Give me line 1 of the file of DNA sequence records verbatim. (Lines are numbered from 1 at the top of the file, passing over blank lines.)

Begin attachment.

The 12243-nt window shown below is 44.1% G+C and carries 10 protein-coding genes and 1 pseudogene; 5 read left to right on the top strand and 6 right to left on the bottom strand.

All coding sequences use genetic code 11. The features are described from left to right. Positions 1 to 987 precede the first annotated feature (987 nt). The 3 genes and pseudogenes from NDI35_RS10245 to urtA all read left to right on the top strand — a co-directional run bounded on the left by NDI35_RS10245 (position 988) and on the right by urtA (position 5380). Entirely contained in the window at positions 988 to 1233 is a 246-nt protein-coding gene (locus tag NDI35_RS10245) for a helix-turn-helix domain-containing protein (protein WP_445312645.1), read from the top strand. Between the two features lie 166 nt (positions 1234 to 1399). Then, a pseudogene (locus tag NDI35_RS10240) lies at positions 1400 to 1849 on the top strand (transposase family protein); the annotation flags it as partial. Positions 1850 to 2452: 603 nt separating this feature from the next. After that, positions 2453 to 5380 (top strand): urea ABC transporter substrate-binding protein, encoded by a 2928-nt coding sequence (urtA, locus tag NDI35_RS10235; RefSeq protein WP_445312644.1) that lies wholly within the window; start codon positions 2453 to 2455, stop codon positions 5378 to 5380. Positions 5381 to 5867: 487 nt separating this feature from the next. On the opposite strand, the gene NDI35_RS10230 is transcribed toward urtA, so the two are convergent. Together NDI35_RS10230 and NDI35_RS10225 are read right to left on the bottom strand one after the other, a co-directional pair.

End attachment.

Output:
The 12243-nt window shown below is 44.1% G+C and carries 10 protein-coding genes and 1 pseudogene; 5 read left to right on the top strand and 6 right to left on the bottom strand.